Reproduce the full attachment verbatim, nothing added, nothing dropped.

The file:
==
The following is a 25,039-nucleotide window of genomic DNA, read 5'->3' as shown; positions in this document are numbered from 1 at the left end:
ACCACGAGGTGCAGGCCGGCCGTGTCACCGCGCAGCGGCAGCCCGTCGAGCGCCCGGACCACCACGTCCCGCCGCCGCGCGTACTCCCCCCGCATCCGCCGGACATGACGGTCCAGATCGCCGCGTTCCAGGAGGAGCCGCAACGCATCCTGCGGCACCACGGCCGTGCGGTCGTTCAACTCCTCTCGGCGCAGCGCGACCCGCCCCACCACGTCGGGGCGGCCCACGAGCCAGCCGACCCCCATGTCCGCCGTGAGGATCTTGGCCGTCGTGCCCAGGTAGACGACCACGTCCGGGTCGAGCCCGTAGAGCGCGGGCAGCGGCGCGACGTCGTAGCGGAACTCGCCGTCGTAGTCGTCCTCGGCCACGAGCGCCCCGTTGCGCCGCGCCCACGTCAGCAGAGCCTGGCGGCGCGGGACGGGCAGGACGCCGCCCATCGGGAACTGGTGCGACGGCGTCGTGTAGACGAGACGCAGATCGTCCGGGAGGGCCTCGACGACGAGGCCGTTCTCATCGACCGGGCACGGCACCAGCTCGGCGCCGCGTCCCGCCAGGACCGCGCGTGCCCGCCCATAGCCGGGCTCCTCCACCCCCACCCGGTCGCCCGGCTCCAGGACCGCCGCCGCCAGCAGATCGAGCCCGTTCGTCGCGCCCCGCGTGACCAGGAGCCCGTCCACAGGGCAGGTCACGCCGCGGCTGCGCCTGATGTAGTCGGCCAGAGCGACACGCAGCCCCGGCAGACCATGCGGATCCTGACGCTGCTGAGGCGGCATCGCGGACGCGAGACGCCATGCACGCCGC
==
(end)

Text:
The following is a 25,039-nucleotide window of genomic DNA, read 5'->3' as shown; positions in this document are numbered from 1 at the left end:
ACCACGAGGTGCAGGCCGGCCGTGTCACCGCGCAGCGGCAGCCCGTCGAGCGCCCGGACCACCACGTCCCGCCGCCGCGCGTACTCCCCCCGCATCCGCCGGACATGACGGTCCAGATCGCCGCGTTCCAGGAGGAGCCGCAACGCATCCTGCGGCACCACGGCCGTGCGGTCGTTCAACTCCTCTCGGCGCAGCGCGACCCGCCCCACCACGTCGGGGCGGCCCACGAGCCAGCCGACCCCCATGTCCGCCGTGAGGATCTTGGCCGTCGTGCCCAGGTAGACGACCACGTCCGGGTCGAGCCCGTAGAGCGCGGGCAGCGGCGCGACGTCGTAGCGGAACTCGCCGTCGTAGTCGTCCTCGGCCACGAGCGCCCCGTTGCGCCGCGCCCACGTCAGCAGAGCCTGGCGGCGCGGGACGGGCAGGACGCCGCCCATCGGGAACTGGTGCGACGGCGTCGTGTAGACGAGACGCAGATCGTCCGGGAGGGCCTCGACGACGAGGCCGTTCTCATCGACCGGGCACGGCACCAGCTCGGCGCCGCGTCCCGCCAGGACCGCGCGTGCCCGCCCATAGCCGGGCTCCTCCACCCCCACCCGGTCGCCCGGCTCCAGGACCGCCGCCGCCAGCAGATCGAGCCCGTTCGTCGCGCCCCGCGTGACCAGGAGCCCGTCCACAGGGCAGGTCACGCCGCGGCTGCGCCTGATGTAGTCGGCCAGAGCGACACGCAGCCCCGGCAGACCATGCGGATCCTGACGCTGCTGAGGCGGCATCGCGGACGCGAGACGCCATGCACGCCGC